Etisalat has said it has successfully launched what it describes as the first Open Virtual Radio Access Network (Open vRAN) in the Middle-East and Africa.
In collaboration with Altiostar, NEC and Cisco, amongst others, Etisalat has launched the network allowing it to incorporate commercial off the shelf (COTS) hardware from third parties, in an attempt to reduce time to market and cost for its network deployment.
“Keeping in line with Etisalat’s strategy of ‘Driving the digital future to empower societies’, deploying the Open vRAN is vital in enabling digital transformation aimed at increasing efficiencies and the utilisation of AI,” said Saeed Al Zarouni, SVP, Mobile Network at Etisalat.
“Today’s announcement is aligned with UAE’s objectives of achieving digital transformation with the deployment of best-in-class technologies. Etisalat now plans to roll out Open vRAN across the UAE to take full advantage of all the benefits that this new technology offers.”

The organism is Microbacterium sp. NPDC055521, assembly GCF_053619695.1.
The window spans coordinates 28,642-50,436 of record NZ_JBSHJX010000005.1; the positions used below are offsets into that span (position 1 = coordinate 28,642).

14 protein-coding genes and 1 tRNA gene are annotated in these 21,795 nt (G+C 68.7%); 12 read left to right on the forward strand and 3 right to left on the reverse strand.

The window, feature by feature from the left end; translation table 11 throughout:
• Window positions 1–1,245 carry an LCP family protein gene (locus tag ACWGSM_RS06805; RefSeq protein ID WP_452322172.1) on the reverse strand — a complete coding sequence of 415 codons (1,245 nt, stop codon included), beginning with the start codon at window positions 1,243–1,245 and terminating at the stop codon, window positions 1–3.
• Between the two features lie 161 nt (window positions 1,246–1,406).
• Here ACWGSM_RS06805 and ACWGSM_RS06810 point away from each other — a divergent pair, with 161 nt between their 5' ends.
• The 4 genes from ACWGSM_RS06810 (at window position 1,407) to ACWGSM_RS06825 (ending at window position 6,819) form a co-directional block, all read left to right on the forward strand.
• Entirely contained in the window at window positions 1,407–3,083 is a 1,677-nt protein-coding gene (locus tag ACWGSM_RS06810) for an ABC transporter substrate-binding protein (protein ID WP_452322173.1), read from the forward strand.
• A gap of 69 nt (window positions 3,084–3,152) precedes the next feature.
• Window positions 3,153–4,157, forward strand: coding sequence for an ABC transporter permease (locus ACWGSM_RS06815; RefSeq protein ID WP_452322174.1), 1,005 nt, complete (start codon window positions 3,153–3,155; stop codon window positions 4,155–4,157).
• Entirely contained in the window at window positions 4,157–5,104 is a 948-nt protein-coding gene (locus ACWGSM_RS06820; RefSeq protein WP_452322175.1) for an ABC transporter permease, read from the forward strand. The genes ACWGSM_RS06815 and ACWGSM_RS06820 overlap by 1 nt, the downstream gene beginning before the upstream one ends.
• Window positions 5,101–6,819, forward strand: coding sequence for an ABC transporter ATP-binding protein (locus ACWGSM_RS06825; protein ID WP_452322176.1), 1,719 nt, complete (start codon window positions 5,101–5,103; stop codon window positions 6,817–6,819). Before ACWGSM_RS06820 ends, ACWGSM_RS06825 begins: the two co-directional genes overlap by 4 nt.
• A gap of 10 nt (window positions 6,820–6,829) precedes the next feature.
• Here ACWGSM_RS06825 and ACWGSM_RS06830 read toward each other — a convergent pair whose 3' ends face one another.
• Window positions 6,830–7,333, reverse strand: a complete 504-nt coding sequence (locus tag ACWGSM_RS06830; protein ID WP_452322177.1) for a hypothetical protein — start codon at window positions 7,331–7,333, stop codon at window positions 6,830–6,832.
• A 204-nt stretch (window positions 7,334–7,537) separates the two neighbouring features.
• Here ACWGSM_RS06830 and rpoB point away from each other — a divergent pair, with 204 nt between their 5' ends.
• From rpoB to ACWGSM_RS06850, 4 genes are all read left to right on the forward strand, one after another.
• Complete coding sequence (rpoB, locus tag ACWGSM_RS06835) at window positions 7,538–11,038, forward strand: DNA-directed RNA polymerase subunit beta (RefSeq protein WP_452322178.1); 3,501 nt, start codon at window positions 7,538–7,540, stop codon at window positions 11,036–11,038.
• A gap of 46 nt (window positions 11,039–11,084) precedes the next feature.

Etisalat currently uses Ericsson and Huawei as traditional suppliers, though these contracts could be diluted if the telco makes good on its promise to push Open vRAN throughout its network.
The purpose of Open vRAN is relatively straight forward. The initiative, first launched by Cisco at Mobile World Congress 2018, aims to build an open and modular architecture, General Purpose Processing Platforms (GPPP) and disaggregated software. It is a challenge to the network infrastructure status quo, with Open vRAN being billed as cheaper and more time-efficient thanks to the freedom to purchase equipment from wherever and whoever.
Although there are several high-profile initiatives currently gathering steam, Vodafone, MTN and Sprint are three examples, perhaps the most interesting is in Japan.
Over the course of the summer, Rakuten and NEC announced a partnership to deploy what was described as the world’s first 5G open vRAN architecture. Rakuten is in a very interesting position, as thanks to it being an entirely new MNO in the Japanese market, network deployment plans are not burdened by the heavy weight of legacy.
While few telcos have the same opportunity to develop a greenfield network in the same way as Rakuten, the Open vRAN ripples do appear to be gathering momentum.